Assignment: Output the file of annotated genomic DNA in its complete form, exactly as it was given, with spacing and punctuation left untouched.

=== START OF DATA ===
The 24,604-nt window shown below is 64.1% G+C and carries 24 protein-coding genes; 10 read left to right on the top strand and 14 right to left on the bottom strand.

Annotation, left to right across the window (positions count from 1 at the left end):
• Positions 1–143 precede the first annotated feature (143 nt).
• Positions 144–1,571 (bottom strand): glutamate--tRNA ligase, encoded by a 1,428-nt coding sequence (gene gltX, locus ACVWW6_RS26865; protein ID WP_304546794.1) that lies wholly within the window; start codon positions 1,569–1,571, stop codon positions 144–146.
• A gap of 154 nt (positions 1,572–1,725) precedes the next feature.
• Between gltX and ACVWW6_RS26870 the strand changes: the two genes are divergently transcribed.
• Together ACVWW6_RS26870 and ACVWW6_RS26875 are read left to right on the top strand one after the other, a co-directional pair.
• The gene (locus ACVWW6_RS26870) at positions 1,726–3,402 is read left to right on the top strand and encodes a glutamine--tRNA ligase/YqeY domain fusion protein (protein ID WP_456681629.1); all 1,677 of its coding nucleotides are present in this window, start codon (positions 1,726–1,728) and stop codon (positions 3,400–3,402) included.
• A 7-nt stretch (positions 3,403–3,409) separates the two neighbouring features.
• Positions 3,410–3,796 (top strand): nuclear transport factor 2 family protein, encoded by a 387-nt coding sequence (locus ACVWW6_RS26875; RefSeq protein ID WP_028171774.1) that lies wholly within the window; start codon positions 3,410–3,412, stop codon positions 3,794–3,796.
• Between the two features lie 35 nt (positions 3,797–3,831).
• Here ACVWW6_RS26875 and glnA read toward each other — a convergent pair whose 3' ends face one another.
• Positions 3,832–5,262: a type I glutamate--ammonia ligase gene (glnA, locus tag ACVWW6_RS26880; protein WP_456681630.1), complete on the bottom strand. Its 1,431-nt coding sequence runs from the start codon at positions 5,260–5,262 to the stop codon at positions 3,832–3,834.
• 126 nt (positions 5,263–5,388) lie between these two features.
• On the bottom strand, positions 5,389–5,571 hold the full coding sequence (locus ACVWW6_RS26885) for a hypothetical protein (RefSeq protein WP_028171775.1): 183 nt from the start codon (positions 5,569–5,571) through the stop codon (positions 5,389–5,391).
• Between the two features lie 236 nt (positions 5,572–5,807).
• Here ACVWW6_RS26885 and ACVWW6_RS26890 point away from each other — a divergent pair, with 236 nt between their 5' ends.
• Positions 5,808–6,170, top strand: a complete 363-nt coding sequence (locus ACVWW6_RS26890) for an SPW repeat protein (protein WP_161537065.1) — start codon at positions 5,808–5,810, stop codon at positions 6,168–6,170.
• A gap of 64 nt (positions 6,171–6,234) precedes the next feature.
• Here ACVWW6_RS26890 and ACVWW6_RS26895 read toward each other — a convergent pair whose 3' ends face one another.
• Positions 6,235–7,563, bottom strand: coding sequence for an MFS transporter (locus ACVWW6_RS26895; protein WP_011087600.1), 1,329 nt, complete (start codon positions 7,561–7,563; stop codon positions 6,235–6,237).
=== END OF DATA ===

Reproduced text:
The 24,604-nt window shown below is 64.1% G+C and carries 24 protein-coding genes; 10 read left to right on the top strand and 14 right to left on the bottom strand.

Annotation, left to right across the window (positions count from 1 at the left end):
• Positions 1–143 precede the first annotated feature (143 nt).
• Positions 144–1,571 (bottom strand): glutamate--tRNA ligase, encoded by a 1,428-nt coding sequence (gene gltX, locus ACVWW6_RS26865; protein ID WP_304546794.1) that lies wholly within the window; start codon positions 1,569–1,571, stop codon positions 144–146.
• A gap of 154 nt (positions 1,572–1,725) precedes the next feature.
• Between gltX and ACVWW6_RS26870 the strand changes: the two genes are divergently transcribed.
• Together ACVWW6_RS26870 and ACVWW6_RS26875 are read left to right on the top strand one after the other, a co-directional pair.
• The gene (locus ACVWW6_RS26870) at positions 1,726–3,402 is read left to right on the top strand and encodes a glutamine--tRNA ligase/YqeY domain fusion protein (protein ID WP_456681629.1); all 1,677 of its coding nucleotides are present in this window, start codon (positions 1,726–1,728) and stop codon (positions 3,400–3,402) included.
• A 7-nt stretch (positions 3,403–3,409) separates the two neighbouring features.
• Positions 3,410–3,796 (top strand): nuclear transport factor 2 family protein, encoded by a 387-nt coding sequence (locus ACVWW6_RS26875; RefSeq protein ID WP_028171774.1) that lies wholly within the window; start codon positions 3,410–3,412, stop codon positions 3,794–3,796.
• Between the two features lie 35 nt (positions 3,797–3,831).
• Here ACVWW6_RS26875 and glnA read toward each other — a convergent pair whose 3' ends face one another.
• Positions 3,832–5,262: a type I glutamate--ammonia ligase gene (glnA, locus tag ACVWW6_RS26880; protein WP_456681630.1), complete on the bottom strand. Its 1,431-nt coding sequence runs from the start codon at positions 5,260–5,262 to the stop codon at positions 3,832–3,834.
• 126 nt (positions 5,263–5,388) lie between these two features.
• On the bottom strand, positions 5,389–5,571 hold the full coding sequence (locus ACVWW6_RS26885) for a hypothetical protein (RefSeq protein WP_028171775.1): 183 nt from the start codon (positions 5,569–5,571) through the stop codon (positions 5,389–5,391).
• Between the two features lie 236 nt (positions 5,572–5,807).
• Here ACVWW6_RS26885 and ACVWW6_RS26890 point away from each other — a divergent pair, with 236 nt between their 5' ends.
• Positions 5,808–6,170, top strand: a complete 363-nt coding sequence (locus ACVWW6_RS26890) for an SPW repeat protein (protein WP_161537065.1) — start codon at positions 5,808–5,810, stop codon at positions 6,168–6,170.
• A gap of 64 nt (positions 6,171–6,234) precedes the next feature.
• Here ACVWW6_RS26890 and ACVWW6_RS26895 read toward each other — a convergent pair whose 3' ends face one another.
• Positions 6,235–7,563, bottom strand: coding sequence for an MFS transporter (locus ACVWW6_RS26895; protein WP_011087600.1), 1,329 nt, complete (start codon positions 7,561–7,563; stop codon positions 6,235–6,237).